I was browsing TikTok last night, attempting to distract myself from the sticky heat of Nova Scotia by peeking through into other people's lives, when I stumbled across this TikTok, by developer Stephen Ddungu:
TikTok is not huge for video games yet, but that's starting to change. The algorithm that determines what's on your front page is very perceptive; the stuff I get shown is pretty accurate to my interests. Yet I rarely see game stuff on there, and what I do see is tailored towards relatively new or young gamers with specific interests: the best "wholesome" games, "cosy" games, that sort of thing. It's almost always Stardew Valley, Animal Crossing, or other games that are just the tip of the cottagecore iceberg.
Recently, though, I've been seeing an increase in actual game development content. Developer Mochitoki has been showing off the behind-the-scenes of their game Loddlenaut; gh0st.punk has been explaining how mechanics actually work in video games; even Among Us is in on it, with 2.2 million followers — almost twice as many as they have on Twitter.
So, yes, developers have been coming to TikTok a little late, but that hasn't affected their popularity — and Stephen Ddungu's game is a fantastic sign of the power of this (relatively) new social media. I would never have seen this game if it wasn't for TikTok; other social media falls short when it comes to discoverability. Twitter only shows me what other people have seen, and Reddit only shows me content from the subreddits I already follow.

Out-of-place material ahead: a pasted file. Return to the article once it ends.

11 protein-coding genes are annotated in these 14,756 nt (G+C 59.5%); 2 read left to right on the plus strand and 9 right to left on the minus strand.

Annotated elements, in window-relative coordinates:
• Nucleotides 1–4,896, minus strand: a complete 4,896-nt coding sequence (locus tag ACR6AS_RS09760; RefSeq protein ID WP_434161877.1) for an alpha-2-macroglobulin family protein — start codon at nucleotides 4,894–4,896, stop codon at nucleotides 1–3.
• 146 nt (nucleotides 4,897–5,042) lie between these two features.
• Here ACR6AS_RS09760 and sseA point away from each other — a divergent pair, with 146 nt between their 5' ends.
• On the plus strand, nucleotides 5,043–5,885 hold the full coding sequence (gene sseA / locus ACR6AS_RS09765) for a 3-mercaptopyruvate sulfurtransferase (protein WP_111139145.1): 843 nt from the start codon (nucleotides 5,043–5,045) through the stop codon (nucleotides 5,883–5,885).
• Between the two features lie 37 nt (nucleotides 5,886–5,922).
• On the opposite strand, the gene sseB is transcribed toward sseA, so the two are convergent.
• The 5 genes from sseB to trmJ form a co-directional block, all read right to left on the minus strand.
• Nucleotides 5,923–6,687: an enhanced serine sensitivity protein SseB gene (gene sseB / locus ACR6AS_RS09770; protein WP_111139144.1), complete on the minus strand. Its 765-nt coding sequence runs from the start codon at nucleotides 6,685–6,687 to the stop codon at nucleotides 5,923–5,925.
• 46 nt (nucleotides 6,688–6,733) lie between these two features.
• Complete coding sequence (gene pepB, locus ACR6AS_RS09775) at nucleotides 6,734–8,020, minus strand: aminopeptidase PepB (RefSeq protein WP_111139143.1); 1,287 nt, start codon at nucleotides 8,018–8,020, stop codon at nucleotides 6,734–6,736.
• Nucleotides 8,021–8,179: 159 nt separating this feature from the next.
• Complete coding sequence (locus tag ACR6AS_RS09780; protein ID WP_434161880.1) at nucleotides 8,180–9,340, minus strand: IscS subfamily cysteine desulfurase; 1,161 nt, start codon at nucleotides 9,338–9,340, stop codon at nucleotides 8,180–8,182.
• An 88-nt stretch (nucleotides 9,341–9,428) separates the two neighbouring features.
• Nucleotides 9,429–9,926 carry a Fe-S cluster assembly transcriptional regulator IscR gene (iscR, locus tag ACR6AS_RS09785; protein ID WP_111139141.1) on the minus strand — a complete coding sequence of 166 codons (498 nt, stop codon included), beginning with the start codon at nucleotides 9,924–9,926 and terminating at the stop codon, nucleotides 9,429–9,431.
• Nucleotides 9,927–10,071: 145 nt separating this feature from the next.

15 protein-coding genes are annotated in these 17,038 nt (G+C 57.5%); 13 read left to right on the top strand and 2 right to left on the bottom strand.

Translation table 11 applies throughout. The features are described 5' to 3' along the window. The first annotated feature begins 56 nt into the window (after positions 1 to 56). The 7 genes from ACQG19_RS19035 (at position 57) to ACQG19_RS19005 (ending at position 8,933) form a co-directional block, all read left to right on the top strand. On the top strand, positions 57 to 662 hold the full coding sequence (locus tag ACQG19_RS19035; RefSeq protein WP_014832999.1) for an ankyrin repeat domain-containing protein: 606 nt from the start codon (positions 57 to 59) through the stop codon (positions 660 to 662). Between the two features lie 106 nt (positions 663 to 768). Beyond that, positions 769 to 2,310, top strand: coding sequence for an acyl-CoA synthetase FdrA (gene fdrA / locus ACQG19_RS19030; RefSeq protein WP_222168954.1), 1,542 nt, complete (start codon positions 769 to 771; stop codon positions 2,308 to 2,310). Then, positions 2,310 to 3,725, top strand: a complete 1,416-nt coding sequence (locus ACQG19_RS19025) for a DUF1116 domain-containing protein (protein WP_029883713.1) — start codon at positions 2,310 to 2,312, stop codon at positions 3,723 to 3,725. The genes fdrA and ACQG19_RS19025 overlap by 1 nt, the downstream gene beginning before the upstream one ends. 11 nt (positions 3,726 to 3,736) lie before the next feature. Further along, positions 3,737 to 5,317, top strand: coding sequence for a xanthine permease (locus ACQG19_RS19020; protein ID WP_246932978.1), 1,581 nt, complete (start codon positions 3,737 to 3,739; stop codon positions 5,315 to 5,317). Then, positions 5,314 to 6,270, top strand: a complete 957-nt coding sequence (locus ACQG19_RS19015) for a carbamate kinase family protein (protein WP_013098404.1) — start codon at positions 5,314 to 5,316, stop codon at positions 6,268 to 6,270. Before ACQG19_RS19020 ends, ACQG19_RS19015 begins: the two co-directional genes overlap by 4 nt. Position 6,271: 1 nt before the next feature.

But enough about the power of social media! Just look at Sword of Symphony, and appreciate how clever it is. Ddungu has only posted two videos to TikTok so far, but he already has 2 million views and nearly 150,000 followers — a testament to how intriguing his game idea is. And he's only 22!
In Sword of Symphony, you play a young Black protagonist, Stefan, with the power of music baked into a weapon, and rhythmic orchestral music will play diegetically as he beats up villains. The animations are impressively intricate and dance-like, with swirling accidentals and staves accenting the character's movement.
It's not entirely clear whether the voidlike backdrop seen in these clips is what the final game will look like, or if Ddungu is simply refining and honing the mechanics in a greybox world — a standard game dev testing world with no distractions — but there's so much to be blown away by even without backgrounds.
It's not surprising that Stephen Ddungu's project has won the hearts of so many already, but it does open up the possibility that the next big hit that goes viral might be driven by the likes and comments of Gen Z on TikTok.
What do you think of Sword of Symphony? Would you like to see it come to Switch? Let us know in the comments!